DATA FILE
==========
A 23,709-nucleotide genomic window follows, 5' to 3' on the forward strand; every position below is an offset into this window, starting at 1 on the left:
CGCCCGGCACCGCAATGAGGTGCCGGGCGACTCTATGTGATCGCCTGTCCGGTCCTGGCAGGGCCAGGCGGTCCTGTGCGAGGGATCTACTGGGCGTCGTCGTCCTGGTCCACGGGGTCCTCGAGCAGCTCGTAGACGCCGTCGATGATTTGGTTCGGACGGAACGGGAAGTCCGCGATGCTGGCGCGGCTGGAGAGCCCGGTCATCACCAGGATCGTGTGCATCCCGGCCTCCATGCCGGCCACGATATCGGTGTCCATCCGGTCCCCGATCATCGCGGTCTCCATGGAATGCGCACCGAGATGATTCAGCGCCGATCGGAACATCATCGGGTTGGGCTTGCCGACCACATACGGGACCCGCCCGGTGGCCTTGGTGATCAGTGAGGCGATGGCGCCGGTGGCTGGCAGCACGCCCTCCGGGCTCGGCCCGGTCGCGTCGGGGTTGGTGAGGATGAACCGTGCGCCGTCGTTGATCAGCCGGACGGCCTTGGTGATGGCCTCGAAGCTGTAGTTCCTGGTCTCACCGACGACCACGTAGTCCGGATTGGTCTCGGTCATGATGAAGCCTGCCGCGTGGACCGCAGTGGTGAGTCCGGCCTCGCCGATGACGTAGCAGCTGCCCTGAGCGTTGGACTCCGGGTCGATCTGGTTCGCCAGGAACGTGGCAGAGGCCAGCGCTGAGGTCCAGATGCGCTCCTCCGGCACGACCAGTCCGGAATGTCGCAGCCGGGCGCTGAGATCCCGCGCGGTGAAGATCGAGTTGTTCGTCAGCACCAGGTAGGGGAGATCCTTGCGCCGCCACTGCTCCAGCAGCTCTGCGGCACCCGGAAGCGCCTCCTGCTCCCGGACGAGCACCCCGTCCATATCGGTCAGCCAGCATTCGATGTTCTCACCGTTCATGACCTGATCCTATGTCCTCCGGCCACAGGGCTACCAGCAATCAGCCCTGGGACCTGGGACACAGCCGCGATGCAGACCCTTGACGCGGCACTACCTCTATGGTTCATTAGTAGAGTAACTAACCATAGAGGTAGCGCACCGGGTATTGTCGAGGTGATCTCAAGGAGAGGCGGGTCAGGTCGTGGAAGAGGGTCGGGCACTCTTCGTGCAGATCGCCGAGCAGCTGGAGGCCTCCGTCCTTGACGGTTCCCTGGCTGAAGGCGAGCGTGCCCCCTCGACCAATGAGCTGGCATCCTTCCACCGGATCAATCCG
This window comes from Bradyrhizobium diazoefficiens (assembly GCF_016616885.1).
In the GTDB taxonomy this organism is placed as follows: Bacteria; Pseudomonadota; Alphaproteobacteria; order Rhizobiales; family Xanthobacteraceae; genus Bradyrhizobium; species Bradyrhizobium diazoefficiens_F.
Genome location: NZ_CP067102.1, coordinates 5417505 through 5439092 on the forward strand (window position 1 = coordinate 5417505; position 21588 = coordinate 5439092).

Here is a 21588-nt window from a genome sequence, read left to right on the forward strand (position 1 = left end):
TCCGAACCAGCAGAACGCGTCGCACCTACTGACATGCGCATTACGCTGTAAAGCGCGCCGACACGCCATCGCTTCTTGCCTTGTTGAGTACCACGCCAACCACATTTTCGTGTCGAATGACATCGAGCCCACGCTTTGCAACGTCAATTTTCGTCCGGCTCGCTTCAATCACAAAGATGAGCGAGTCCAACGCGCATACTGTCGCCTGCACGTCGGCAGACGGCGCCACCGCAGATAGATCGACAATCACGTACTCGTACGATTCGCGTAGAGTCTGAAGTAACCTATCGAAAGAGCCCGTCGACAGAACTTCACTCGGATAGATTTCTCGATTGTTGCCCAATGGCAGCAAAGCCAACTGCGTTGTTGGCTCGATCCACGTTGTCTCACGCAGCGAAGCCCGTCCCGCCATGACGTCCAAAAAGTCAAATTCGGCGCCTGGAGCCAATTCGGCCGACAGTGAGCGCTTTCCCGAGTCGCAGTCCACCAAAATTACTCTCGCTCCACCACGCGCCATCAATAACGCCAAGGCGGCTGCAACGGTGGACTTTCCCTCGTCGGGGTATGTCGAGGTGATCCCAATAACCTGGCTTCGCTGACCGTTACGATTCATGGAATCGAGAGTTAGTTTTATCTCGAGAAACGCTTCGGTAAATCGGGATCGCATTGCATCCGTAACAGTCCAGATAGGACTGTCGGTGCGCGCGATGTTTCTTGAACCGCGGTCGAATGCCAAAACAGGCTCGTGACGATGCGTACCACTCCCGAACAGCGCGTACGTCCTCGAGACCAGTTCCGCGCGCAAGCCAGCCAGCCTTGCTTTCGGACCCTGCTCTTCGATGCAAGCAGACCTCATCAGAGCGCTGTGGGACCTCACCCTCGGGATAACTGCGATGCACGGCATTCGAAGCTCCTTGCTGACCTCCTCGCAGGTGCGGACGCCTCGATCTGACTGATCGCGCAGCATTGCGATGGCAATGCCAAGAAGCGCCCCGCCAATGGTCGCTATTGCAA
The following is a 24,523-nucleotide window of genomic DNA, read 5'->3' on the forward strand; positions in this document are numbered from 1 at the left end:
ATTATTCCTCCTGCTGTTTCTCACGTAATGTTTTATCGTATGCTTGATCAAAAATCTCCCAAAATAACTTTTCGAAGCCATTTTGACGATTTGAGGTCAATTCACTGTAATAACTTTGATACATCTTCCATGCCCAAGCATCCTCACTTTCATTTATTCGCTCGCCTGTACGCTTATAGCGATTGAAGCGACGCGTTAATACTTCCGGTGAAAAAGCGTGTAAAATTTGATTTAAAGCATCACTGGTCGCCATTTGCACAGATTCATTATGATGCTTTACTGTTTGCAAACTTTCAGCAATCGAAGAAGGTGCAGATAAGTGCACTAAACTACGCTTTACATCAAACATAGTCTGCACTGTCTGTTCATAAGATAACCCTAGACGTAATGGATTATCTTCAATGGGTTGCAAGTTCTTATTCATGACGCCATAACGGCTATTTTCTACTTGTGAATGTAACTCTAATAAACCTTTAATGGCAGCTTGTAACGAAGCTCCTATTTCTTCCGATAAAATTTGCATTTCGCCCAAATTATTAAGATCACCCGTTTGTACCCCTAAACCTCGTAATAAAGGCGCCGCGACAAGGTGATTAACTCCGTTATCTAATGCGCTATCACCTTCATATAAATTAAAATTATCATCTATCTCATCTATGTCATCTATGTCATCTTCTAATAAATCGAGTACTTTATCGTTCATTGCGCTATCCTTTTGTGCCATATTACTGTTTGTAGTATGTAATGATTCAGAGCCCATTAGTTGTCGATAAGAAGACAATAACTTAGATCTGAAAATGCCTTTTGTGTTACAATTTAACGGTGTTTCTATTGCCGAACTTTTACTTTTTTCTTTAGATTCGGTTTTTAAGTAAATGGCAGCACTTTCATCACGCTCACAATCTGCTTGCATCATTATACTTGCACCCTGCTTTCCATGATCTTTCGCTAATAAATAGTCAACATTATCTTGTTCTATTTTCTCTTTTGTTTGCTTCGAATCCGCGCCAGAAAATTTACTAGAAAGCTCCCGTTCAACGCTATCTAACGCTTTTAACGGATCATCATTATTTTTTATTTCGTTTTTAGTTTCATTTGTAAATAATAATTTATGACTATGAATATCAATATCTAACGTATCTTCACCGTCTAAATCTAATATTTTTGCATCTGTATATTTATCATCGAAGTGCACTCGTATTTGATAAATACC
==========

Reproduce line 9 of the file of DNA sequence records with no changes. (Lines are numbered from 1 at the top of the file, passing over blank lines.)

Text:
ATTATTCCTCCTGCTGTTTCTCACGTAATGTTTTATCGTATGCTTGATCAAAAATCTCCCAAAATAACTTTTCGAAGCCATTTTGACGATTTGAGGTCAATTCACTGTAATAACTTTGATACATCTTCCATGCCCAAGCATCCTCACTTTCATTTATTCGCTCGCCTGTACGCTTATAGCGATTGAAGCGACGCGTTAATACTTCCGGTGAAAAAGCGTGTAAAATTTGATTTAAAGCATCACTGGTCGCCATTTGCACAGATTCATTATGATGCTTTACTGTTTGCAAACTTTCAGCAATCGAAGAAGGTGCAGATAAGTGCACTAAACTACGCTTTACATCAAACATAGTCTGCACTGTCTGTTCATAAGATAACCCTAGACGTAATGGATTATCTTCAATGGGTTGCAAGTTCTTATTCATGACGCCATAACGGCTATTTTCTACTTGTGAATGTAACTCTAATAAACCTTTAATGGCAGCTTGTAACGAAGCTCCTATTTCTTCCGATAAAATTTGCATTTCGCCCAAATTATTAAGATCACCCGTTTGTACCCCTAAACCTCGTAATAAAGGCGCCGCGACAAGGTGATTAACTCCGTTATCTAATGCGCTATCACCTTCATATAAATTAAAATTATCATCTATCTCATCTATGTCATCTATGTCATCTTCTAATAAATCGAGTACTTTATCGTTCATTGCGCTATCCTTTTGTGCCATATTACTGTTTGTAGTATGTAATGATTCAGAGCCCATTAGTTGTCGATAAGAAGACAATAACTTAGATCTGAAAATGCCTTTTGTGTTACAATTTAACGGTGTTTCTATTGCCGAACTTTTACTTTTTTCTTTAGATTCGGTTTTTAAGTAAATGGCAGCACTTTCATCACGCTCACAATCTGCTTGCATCATTATACTTGCACCCTGCTTTCCATGATCTTTCGCTAATAAATAGTCAACATTATCTTGTTCTATTTTCTCTTTTGTTTGCTTCGAATCCGCGCCAGAAAATTTACTAGAAAGCTCCCGTTCAACGCTATCTAACGCTTTTAACGGATCATCATTATTTTTTATTTCGTTTTTAGTTTCATTTGTAAATAATAATTTATGACTATGAATATCAATATCTAACGTATCTTCACCGTCTAAATCTAATATTTTTGCATCTGTATATTTATCATCGAAGTGCACTCGTATTTGATAAATACC